8. The suspicion that the internet was invented by nerds as the greatest act of revenge in the world, ever: Think about it. Nerds invented the internet. Nerds got rich off it. Regular folks have never been more frustrated with their computers ever before; the usage of the internet has robbed companies of time and productivity that may never be able to be accurately measured; pornography has never been more easy to access; the internet allows us to spend vast amounts of money more rapidly than any other method including gambling because that is now also a major part of the online lifestyle; and we go crazy when the internet goes down, even for a few minutes, and when anything goes wrong, who do we call, the nerds – so they have never been more needed in their lives.

9. The perpetual neediness of facebook: The fact that every time I select ‘log out’ of facebook, the panic box comes up and says ‘you are not logged in, log in to continue’. Chill out facebook! don’t be such a Needy Nelly.

10. The suspicion that Where’s Wally and Freddy Krueger are the same person: I have a side by side picture, but I don’t want to get sued. But they both wear stripey jumpers, hats, and pants and I wouldn’t go to sleep now if I were you, Bahahaha!!!!!

 

Advertisements

Cheer Up on a Monday: lego shopping video

Standard

I bet most of you can relate to this video, especially if you have had to buy the ‘right’ toy for children, or have left your shopping to the last moment, and I LOVE the inventive use of the auto shop to solve parking dilemma!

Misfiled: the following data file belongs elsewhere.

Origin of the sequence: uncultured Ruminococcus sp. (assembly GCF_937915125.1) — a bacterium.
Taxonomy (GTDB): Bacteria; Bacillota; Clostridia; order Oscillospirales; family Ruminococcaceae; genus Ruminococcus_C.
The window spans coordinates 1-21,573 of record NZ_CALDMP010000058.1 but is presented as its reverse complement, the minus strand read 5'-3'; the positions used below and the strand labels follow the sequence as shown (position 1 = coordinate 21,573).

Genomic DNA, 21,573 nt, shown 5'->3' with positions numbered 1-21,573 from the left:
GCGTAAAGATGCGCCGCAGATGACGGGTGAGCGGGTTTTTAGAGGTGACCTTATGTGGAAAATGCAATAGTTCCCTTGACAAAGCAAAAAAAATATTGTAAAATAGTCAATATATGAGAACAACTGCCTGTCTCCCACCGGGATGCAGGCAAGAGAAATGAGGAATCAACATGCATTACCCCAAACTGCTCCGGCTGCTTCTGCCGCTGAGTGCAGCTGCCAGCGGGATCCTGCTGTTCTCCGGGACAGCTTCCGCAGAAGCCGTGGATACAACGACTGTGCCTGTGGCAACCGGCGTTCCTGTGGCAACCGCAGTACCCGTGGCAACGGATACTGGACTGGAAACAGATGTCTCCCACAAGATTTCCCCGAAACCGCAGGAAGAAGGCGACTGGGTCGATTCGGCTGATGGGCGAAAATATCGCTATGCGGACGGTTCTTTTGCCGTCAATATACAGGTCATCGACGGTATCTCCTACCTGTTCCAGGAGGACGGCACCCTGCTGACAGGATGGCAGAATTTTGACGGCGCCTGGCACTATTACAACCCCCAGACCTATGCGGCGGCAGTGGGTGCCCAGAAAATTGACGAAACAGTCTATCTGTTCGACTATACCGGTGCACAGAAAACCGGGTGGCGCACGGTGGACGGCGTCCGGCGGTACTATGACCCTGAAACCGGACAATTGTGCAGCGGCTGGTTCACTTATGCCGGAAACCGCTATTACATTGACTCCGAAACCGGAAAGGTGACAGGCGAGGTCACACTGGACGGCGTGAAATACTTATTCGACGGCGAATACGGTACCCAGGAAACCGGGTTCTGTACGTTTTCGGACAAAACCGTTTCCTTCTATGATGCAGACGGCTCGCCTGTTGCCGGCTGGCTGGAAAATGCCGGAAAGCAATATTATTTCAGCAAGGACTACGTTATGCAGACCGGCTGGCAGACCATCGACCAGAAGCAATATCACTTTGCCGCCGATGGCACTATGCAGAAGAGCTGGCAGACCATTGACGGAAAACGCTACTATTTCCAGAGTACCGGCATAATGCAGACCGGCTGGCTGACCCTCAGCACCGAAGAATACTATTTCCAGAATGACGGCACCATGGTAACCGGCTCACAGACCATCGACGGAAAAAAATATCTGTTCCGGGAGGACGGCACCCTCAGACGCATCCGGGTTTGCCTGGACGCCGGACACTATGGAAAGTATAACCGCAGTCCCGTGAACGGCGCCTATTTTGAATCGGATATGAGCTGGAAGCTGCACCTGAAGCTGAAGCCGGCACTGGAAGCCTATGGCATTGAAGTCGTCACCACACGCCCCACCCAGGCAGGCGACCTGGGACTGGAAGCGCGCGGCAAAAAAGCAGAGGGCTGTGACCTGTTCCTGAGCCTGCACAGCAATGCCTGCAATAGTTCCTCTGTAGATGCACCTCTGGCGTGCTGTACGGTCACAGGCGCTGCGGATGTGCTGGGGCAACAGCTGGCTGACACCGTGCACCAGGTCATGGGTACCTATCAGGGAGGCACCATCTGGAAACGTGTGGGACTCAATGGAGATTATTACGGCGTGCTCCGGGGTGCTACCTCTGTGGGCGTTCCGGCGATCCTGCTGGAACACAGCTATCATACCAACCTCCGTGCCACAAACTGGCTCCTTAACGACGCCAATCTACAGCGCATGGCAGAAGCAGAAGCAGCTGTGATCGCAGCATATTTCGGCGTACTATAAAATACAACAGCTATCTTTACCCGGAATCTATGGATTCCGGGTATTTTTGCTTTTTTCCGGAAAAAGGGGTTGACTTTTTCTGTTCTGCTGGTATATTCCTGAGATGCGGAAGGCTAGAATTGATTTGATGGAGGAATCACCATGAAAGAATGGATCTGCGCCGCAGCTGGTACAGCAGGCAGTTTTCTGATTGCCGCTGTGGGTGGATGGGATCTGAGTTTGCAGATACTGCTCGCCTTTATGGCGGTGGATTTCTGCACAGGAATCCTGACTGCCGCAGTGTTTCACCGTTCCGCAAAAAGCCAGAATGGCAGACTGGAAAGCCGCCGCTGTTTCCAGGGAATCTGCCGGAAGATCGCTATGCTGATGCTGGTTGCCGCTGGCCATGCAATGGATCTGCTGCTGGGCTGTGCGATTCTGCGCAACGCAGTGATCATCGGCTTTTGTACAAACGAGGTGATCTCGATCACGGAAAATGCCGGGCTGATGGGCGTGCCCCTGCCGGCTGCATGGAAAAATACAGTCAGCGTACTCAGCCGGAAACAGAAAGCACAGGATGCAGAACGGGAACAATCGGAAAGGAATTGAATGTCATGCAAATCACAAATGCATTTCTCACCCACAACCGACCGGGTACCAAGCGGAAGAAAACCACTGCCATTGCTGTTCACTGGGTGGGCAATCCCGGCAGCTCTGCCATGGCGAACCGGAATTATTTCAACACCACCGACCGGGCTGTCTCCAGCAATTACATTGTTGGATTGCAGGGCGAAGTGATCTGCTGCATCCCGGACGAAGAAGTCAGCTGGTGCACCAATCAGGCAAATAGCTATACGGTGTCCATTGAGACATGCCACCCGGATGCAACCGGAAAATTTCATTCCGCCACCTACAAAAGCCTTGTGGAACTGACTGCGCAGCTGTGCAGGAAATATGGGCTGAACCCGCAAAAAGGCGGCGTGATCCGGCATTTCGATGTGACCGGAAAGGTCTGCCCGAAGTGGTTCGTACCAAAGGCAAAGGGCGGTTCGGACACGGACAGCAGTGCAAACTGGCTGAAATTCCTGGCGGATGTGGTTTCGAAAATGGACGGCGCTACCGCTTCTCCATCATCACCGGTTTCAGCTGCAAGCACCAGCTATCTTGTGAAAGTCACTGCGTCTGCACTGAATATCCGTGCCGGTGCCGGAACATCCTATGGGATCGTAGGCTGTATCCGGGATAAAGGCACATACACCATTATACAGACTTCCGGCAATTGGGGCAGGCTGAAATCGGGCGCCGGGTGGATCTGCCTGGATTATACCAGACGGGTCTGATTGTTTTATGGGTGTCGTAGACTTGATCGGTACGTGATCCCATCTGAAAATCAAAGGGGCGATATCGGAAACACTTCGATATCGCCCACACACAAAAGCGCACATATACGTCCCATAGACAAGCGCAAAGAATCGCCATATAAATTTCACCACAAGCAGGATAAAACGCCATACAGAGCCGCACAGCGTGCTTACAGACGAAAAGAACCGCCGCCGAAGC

Wishing you the very best for this week’s festivities, may it be a happy, loving, and safe time for you and your family & pets. Thanks for coming along with me on my 2012 journey, I hope we have an amazing journey in 2013.

Recent Proof That I’m Not Quite Grown Up

Standard

he loves me, he loves me not

Despite the fact that I am over 30, there has been some recent evidence that I am not quite a grown up… which added together suggests my inner child is mounting a fairly successful campaign to express herself.

I first noticed, that while lying in bed watching a scary tv series on dvd that I was, well, more comfortable tucked in up to my chin, okay, up to my nose in some very special thrilling moments! In other words, I felt safer not being exposed to what can only be the thin and familiar air of my lovely bedroom, just like I did in my childhood bedroom all those many years ago. And just exactly what is the protection offered by a mere sheet?

On a subsequent evening of the same activity… scary dvds…. I was turning down my covers ready to hop into bed, and felt a thrill of fear that my bare feet were under my bed. Under my bed! I felt a thrill of fear like I was anticipating someone grabbing them!  Ridiculous but true and believe me, I took care that those feet stayed well within my sight from then on.

I definitely felt like I wasn’t a grown up (and might have to surrender my voting rights) when I chose to eat a bag of crisps for dinner one night instead of getting my act together to prepare something genuinely resembling a meal.

Then there was the lovely afternoon I caught a white daisy and recited ‘he loves me, he loves me not’ while removing the petals one by one… and I didn’t even have a ‘he’ in mind.